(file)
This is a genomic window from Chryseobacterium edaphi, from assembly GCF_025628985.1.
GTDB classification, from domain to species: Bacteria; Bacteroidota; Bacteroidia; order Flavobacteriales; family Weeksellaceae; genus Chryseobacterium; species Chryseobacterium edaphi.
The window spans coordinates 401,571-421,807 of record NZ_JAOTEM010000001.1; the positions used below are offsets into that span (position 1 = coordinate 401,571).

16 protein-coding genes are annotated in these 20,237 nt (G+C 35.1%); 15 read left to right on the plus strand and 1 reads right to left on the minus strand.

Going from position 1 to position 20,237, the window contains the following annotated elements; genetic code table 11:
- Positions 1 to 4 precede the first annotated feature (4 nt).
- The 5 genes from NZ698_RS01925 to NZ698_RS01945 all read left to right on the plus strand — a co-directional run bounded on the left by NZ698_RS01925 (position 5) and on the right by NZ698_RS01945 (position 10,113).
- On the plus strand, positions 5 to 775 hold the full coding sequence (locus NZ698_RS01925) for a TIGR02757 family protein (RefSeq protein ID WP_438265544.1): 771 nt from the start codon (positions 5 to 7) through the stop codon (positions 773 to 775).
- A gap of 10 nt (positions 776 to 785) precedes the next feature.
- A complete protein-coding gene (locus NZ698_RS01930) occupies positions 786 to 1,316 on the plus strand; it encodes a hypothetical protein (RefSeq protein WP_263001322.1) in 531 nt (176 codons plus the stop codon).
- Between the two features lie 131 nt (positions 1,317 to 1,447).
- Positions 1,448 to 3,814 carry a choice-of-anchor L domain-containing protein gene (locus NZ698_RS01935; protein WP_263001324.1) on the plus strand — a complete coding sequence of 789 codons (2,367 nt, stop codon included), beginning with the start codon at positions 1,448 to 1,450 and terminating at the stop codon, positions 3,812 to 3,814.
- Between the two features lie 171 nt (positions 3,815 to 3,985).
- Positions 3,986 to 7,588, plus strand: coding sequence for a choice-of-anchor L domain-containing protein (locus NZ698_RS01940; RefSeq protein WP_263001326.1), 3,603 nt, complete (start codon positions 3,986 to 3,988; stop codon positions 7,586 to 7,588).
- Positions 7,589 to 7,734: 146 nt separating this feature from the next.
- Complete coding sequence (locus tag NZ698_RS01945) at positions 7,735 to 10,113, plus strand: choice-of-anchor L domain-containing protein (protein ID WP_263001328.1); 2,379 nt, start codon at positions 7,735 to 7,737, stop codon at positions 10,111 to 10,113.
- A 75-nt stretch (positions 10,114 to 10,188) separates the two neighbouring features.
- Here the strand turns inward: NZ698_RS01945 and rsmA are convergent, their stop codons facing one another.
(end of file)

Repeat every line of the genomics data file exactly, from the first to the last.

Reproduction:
This is a genomic window from Chryseobacterium edaphi, from assembly GCF_025628985.1.
GTDB classification, from domain to species: Bacteria; Bacteroidota; Bacteroidia; order Flavobacteriales; family Weeksellaceae; genus Chryseobacterium; species Chryseobacterium edaphi.
The window spans coordinates 401,571-421,807 of record NZ_JAOTEM010000001.1; the positions used below are offsets into that span (position 1 = coordinate 401,571).

16 protein-coding genes are annotated in these 20,237 nt (G+C 35.1%); 15 read left to right on the plus strand and 1 reads right to left on the minus strand.

Going from position 1 to position 20,237, the window contains the following annotated elements; genetic code table 11:
- Positions 1 to 4 precede the first annotated feature (4 nt).
- The 5 genes from NZ698_RS01925 to NZ698_RS01945 all read left to right on the plus strand — a co-directional run bounded on the left by NZ698_RS01925 (position 5) and on the right by NZ698_RS01945 (position 10,113).
- On the plus strand, positions 5 to 775 hold the full coding sequence (locus NZ698_RS01925) for a TIGR02757 family protein (RefSeq protein ID WP_438265544.1): 771 nt from the start codon (positions 5 to 7) through the stop codon (positions 773 to 775).
- A gap of 10 nt (positions 776 to 785) precedes the next feature.
- A complete protein-coding gene (locus NZ698_RS01930) occupies positions 786 to 1,316 on the plus strand; it encodes a hypothetical protein (RefSeq protein WP_263001322.1) in 531 nt (176 codons plus the stop codon).
- Between the two features lie 131 nt (positions 1,317 to 1,447).
- Positions 1,448 to 3,814 carry a choice-of-anchor L domain-containing protein gene (locus NZ698_RS01935; protein WP_263001324.1) on the plus strand — a complete coding sequence of 789 codons (2,367 nt, stop codon included), beginning with the start codon at positions 1,448 to 1,450 and terminating at the stop codon, positions 3,812 to 3,814.
- Between the two features lie 171 nt (positions 3,815 to 3,985).
- Positions 3,986 to 7,588, plus strand: coding sequence for a choice-of-anchor L domain-containing protein (locus NZ698_RS01940; RefSeq protein WP_263001326.1), 3,603 nt, complete (start codon positions 3,986 to 3,988; stop codon positions 7,586 to 7,588).
- Positions 7,589 to 7,734: 146 nt separating this feature from the next.
- Complete coding sequence (locus tag NZ698_RS01945) at positions 7,735 to 10,113, plus strand: choice-of-anchor L domain-containing protein (protein ID WP_263001328.1); 2,379 nt, start codon at positions 7,735 to 7,737, stop codon at positions 10,111 to 10,113.
- A 75-nt stretch (positions 10,114 to 10,188) separates the two neighbouring features.
- Here the strand turns inward: NZ698_RS01945 and rsmA are convergent, their stop codons facing one another.